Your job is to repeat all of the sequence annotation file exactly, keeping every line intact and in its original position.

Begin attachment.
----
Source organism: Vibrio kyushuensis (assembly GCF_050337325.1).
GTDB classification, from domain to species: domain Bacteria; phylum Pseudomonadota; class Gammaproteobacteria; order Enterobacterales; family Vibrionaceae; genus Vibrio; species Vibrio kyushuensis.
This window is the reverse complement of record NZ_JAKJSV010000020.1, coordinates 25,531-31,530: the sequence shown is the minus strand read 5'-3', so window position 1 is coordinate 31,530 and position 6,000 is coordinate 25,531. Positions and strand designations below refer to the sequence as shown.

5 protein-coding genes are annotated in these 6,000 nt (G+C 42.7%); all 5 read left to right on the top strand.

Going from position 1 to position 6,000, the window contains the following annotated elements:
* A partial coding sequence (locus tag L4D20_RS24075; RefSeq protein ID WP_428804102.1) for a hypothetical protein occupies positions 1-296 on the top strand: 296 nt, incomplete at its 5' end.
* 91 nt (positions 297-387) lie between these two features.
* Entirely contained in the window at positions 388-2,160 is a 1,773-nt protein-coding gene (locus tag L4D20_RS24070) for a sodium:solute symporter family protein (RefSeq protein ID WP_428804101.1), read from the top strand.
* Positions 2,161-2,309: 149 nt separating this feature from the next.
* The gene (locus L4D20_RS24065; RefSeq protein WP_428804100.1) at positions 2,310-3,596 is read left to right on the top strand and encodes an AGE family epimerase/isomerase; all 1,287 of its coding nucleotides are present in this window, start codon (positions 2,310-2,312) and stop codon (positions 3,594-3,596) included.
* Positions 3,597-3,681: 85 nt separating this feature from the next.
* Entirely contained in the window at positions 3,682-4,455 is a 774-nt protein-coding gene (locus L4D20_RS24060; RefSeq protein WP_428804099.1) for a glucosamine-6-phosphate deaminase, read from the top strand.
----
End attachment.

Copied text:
Source organism: Vibrio kyushuensis (assembly GCF_050337325.1).
GTDB classification, from domain to species: domain Bacteria; phylum Pseudomonadota; class Gammaproteobacteria; order Enterobacterales; family Vibrionaceae; genus Vibrio; species Vibrio kyushuensis.
This window is the reverse complement of record NZ_JAKJSV010000020.1, coordinates 25,531-31,530: the sequence shown is the minus strand read 5'-3', so window position 1 is coordinate 31,530 and position 6,000 is coordinate 25,531. Positions and strand designations below refer to the sequence as shown.

5 protein-coding genes are annotated in these 6,000 nt (G+C 42.7%); all 5 read left to right on the top strand.

Going from position 1 to position 6,000, the window contains the following annotated elements:
* A partial coding sequence (locus tag L4D20_RS24075; RefSeq protein ID WP_428804102.1) for a hypothetical protein occupies positions 1-296 on the top strand: 296 nt, incomplete at its 5' end.
* 91 nt (positions 297-387) lie between these two features.
* Entirely contained in the window at positions 388-2,160 is a 1,773-nt protein-coding gene (locus tag L4D20_RS24070) for a sodium:solute symporter family protein (RefSeq protein ID WP_428804101.1), read from the top strand.
* Positions 2,161-2,309: 149 nt separating this feature from the next.
* The gene (locus L4D20_RS24065; RefSeq protein WP_428804100.1) at positions 2,310-3,596 is read left to right on the top strand and encodes an AGE family epimerase/isomerase; all 1,287 of its coding nucleotides are present in this window, start codon (positions 2,310-2,312) and stop codon (positions 3,594-3,596) included.
* Positions 3,597-3,681: 85 nt separating this feature from the next.
* Entirely contained in the window at positions 3,682-4,455 is a 774-nt protein-coding gene (locus L4D20_RS24060; RefSeq protein WP_428804099.1) for a glucosamine-6-phosphate deaminase, read from the top strand.